The Spanish government has made €30 million available to support the fishing sector. Photo: Cepesca Parliament response fisheries package

In its January plenary session, European Parliament will discuss and vote on three reports evaluating the CFP, assessing its the Commission’s fisheries package. Photo: CEPESCA

Parliament’s Response to the Fisheries Package: Shaping the Future of EU Fisheries

January Plenary Session to Address Crucial Aspects of Common Fisheries Policy

During its upcoming January plenary session, the European Parliament is set to engage in a comprehensive debate and vote on three own-initiative reports concerning the Common Fisheries Policy (CFP). These reports, which mark a significant milestone a decade after the last fisheries policy reform, respond to the European Commission’s evaluation of the policy and play a pivotal role in steering the discourse on the future of the CFP.

Background: A Decade of Fisheries Policy Reform

The CFP underwent ambitious reform in 2013, aiming for sustainable exploitation of fish stocks based on the maximum sustainable yield (MSY). Key policy instruments were introduced, including the landing obligation to curb discarding practices and regionalisation for decision-making. The reform also extended to the Common Market Organisation (CMO) Regulation, emphasizing industry responsibility and product labeling.


Fisheries Policy Package Unveiled: A Legal Obligation

On February 21, 2023, the Commission unveiled a new fisheries policy package, featuring implementation reports on both the CFP and CMO Regulations. Alongside, communications on the energy transition in EU fisheries, and reconciling marine protection and fisheries were presented. The CFP implementation report, while highlighting positive outcomes, suggests areas for improvement, advocating a broader ecosystem approach, attracting youth, and fostering innovation. Notably, the report proposes a shift from single-species Total Allowable Catches (TACs) to a holistic, ecosystem-based model. The CMO implementation report underscores the market-oriented role of Producer Organizations (POs) but signals room for improvement, especially in small-scale fisheries. The energy transition plan and marine action plan aim at reducing carbon intensity and enhancing sustainability, respectively.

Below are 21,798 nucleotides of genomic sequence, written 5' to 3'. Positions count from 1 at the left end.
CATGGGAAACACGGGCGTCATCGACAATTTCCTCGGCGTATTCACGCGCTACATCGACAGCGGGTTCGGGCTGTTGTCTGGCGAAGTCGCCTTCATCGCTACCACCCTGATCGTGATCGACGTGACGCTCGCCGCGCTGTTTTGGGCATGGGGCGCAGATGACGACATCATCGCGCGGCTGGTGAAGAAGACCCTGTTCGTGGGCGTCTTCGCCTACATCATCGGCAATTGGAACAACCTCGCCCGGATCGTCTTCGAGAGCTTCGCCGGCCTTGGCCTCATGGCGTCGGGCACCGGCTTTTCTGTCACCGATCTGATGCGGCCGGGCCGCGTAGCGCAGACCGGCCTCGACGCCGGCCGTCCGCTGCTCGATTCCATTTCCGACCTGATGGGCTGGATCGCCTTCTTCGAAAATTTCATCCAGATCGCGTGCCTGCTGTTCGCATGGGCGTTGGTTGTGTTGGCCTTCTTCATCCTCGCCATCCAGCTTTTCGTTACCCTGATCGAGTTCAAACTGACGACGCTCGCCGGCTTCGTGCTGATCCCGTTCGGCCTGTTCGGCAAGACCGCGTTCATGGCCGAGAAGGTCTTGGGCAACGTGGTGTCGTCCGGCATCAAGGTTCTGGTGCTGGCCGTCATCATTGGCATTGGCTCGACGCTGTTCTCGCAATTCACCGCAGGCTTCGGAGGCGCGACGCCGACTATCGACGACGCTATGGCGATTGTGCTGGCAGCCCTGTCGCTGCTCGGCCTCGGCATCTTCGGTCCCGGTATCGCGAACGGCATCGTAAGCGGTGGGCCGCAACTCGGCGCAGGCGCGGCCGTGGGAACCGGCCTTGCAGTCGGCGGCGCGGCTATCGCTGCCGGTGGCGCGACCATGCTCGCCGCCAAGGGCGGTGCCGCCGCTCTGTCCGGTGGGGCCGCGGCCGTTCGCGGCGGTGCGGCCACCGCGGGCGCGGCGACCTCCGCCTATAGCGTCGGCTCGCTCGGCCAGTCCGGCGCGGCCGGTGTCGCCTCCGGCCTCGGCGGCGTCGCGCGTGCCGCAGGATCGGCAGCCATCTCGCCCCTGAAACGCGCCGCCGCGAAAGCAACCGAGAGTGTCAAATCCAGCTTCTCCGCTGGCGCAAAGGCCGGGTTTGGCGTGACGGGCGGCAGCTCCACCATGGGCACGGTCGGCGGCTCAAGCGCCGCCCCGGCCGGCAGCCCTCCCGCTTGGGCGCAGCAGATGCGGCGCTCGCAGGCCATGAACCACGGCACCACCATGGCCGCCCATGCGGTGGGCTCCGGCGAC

Parliament’s Stand: Advocating Reform and Adaptation

In anticipation of the Commission’s CFP evaluation, the Committee on Fisheries (PECH) initiated a report on the ‘State of play in the implementation of the CFP and future perspectives.’ The report calls for pragmatic application of the landing obligation, longer TAC periods, and transparency in quota distribution. It addresses energy transition challenges, emphasizing the need to redefine fishing capacity. A subsequent report on the CMO Regulation calls for recognizing fishers’ guilds as POs and stresses the importance of accurate food product labeling. The marine action plan report expresses dissatisfaction with the proposed blanket ban on bottom trawling in all marine protected areas.


Critical Debates and Future Outlook

Parliament will deliberate and vote on these reports during the January 2024 plenary session. The debates are expected to shape the direction of EU fisheries policy, emphasizing sustainability, innovation, and adaptation to evolving challenges. The outcomes will contribute significantly to defining the future trajectory of the Common Fisheries Policy.

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